As the online advertising industry scrambles to assure government regulators and the public that it values consumer privacy in the use of behaviorally targeted ads, two significant events will take place next week.
First, on March 15, a coalition of marketing associations will officially begin requiring members to display a distinctive icon with ads served up based on viewers' previous online activities. Advertisers hope the icon—a white “i” with a circle around it against a blue background—will demonstrate the industry's commitment to advertising transparency.
Second, on March 17, the Federal Trade Commission's third and final workshop on Internet privacy takes place in Washington, D.C. The session is expected to deal with collecting Internet user data for purposes of behaviorally targeted ads and how to treat threats to consumer privacy.
While the FTC has so far bowed to the advertising industry's pledge that it can self-regulate its use of Internet advertising and consumer data, some feel the commission is inching closer to recommending some form of regulatory law.
“The focus is absolutely on our industry here in Washington, and we do expect legislative proposals to be floated very soon—there is no question about that,” said Mike Zaneis,VP-public policy at the Interactive Advertising Bureau.
But Zaneis said he feels that, if the advertising industry adequately demonstrates it can safeguard consumer data and offer user-friendly opt-outs from behavioral ads, new laws might be avoided.
“Self-regulation is the key here,” Zaneis said.
The new icon is an example. IAB—together with the American Association of Advertising Agencies, Association of National Advertisers, Council of Better Business Bureaus and Direct Marketing Association—approved the notification symbol to heighten consumer's awareness, and lessen their fears, about how behaviorally targeted advertising works.
Mousing over the icon will display a note, such as, “Why did I get this ad?” Clicking on the icon takes the viewer to a page that explains how the advertiser used the viewer's online history and demographic information when it served the ad.
“The idea is to go global with this icon, to place it in and around ads everywhere, so consumers will see it and know what it means,” said Linda Woolley, exec VP-government affairs with the DMA. “It's up to the industry to show that we want to be responsible.”
The icon was developed out of seven online-ad principles the same group of organizations approved last year. In addition to providing advertising transparency, other guidelines include giving Internet users a choice to opt out of having their online behavior collected and making sure organizations that collect such data keep the information secure.
Currently, only members of the DMA are required to adhere to those principles, but the other organizations are expected to mandate the same or similar practices for their members.
Despite regulatory suspicion of the practice, the use of behaviorally targeted ads is increasing robustly. Digital marketing research company eMarketer forecast that online advertisers in the U.S. will spend more than $1.1 billion on behaviorally targeted ads this year, up 21.6% over 2009.
Such spending will continue to rise 20% to 25% annually, reaching $2.6 billion by 2014, the company said. By then, behaviorally targeted ad expenditures will have risen to 19.8% of all online display spending, compared with 14.2% projected for this year.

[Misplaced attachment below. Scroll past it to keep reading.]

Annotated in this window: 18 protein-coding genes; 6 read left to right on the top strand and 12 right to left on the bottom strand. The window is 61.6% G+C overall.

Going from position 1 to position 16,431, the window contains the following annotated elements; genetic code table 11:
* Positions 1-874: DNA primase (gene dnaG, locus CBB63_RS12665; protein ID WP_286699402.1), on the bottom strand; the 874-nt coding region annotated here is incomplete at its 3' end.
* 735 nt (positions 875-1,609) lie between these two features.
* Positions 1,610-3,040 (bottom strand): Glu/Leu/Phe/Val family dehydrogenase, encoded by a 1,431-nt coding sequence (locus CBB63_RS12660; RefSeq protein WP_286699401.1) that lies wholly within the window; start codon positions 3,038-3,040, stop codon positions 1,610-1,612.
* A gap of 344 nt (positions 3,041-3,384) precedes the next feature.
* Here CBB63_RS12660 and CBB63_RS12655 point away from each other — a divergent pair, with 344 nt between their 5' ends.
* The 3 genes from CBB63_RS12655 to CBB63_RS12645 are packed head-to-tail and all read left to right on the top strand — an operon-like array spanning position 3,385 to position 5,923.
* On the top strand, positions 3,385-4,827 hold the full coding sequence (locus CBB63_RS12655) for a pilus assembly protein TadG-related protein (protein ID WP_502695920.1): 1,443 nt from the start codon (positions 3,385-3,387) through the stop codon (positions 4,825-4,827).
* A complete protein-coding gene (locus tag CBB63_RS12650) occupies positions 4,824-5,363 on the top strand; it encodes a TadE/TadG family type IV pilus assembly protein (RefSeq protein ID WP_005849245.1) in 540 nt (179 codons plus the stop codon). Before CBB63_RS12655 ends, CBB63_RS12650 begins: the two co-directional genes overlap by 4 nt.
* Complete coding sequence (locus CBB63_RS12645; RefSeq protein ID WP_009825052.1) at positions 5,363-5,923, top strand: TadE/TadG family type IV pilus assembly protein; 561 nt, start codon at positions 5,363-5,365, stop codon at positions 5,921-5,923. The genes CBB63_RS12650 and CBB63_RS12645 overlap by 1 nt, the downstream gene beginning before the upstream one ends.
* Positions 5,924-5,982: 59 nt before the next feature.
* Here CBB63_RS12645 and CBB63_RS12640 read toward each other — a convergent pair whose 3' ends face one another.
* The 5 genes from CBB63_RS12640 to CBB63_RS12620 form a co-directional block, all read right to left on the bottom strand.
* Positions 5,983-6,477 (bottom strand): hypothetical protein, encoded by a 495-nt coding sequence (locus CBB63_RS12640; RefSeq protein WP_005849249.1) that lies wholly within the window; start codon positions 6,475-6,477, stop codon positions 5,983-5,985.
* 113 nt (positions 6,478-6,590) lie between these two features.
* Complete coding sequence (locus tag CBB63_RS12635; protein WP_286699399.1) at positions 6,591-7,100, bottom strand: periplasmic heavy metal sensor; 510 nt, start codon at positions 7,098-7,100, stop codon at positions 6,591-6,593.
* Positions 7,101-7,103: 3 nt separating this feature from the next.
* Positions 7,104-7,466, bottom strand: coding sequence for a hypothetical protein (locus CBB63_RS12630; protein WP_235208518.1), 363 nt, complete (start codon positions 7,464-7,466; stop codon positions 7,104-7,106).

EMarketer noted that federal regulations governing the practice might not be such a bad idea.
“In that case, traditional brand marketers would be less concerned about giving a black eye to their brand image through what some consumers see as privacy violations from behavioral targeting,” said eMarketer Senior Analyst David Hallerman. “And many consumers would wind up more educated about the essential anonymity of behavioral targeting.”
The advertising industry isn't buying it.
“The inability to target relevant ads assures an ineffective marketing system,” said Dan Jaffe, exec VP-government relationships for the ANA. “Nothing is less interesting than a youngster hearing about retirement benefits. And if you don't have a pool, you're not interested in ads for deck chairs.
“We just need to keep moving forward and hope, at the end of the process, people will say there is no need for legislation,” Jaffe said.
Another development expected this month is designed to regulate the self-regulation.
The Council of Better Business Bureaus will select a technology vendor to develop a monitoring and compliance system to ensure that advertisers adhere to the ad organizations' approved principles.
“The criticism of self-regulation is that it's good for those who do it voluntarily, but if an advertiser doesn't do it, there are no consequences,” said Lee Peeler, president of the National Advertising Review Council, which under the auspices of the CBBB monitors the advertising community.
The FTC has said it will issue a final report to Congress on Internet privacy in June or July. It's possible that recommendations for new legislation will be made at that time. Even then, Peeler feels that continuing self-regulation is valuable.
“What we are learning as we implement our self-regulatory guidelines will be fundamental in fashioning a workable program, whether it's self-regulation or regulatory,” he said. “And even with government regulation, we can provide very valuable enforcement compliance.”
Peeler cited NARC's own monitoring of violations of the Children's Online Privacy Protection Act, which oversees children's privacy and safety online. NARC, he said, flags up to 30 violations a year, compared with the FTC's one or two.
“But most importantly, I think everyone is hoping that we will be able to demonstrate a robust-enough voluntary program so both Congress and the FTC will give us a chance to make it work,” he said. M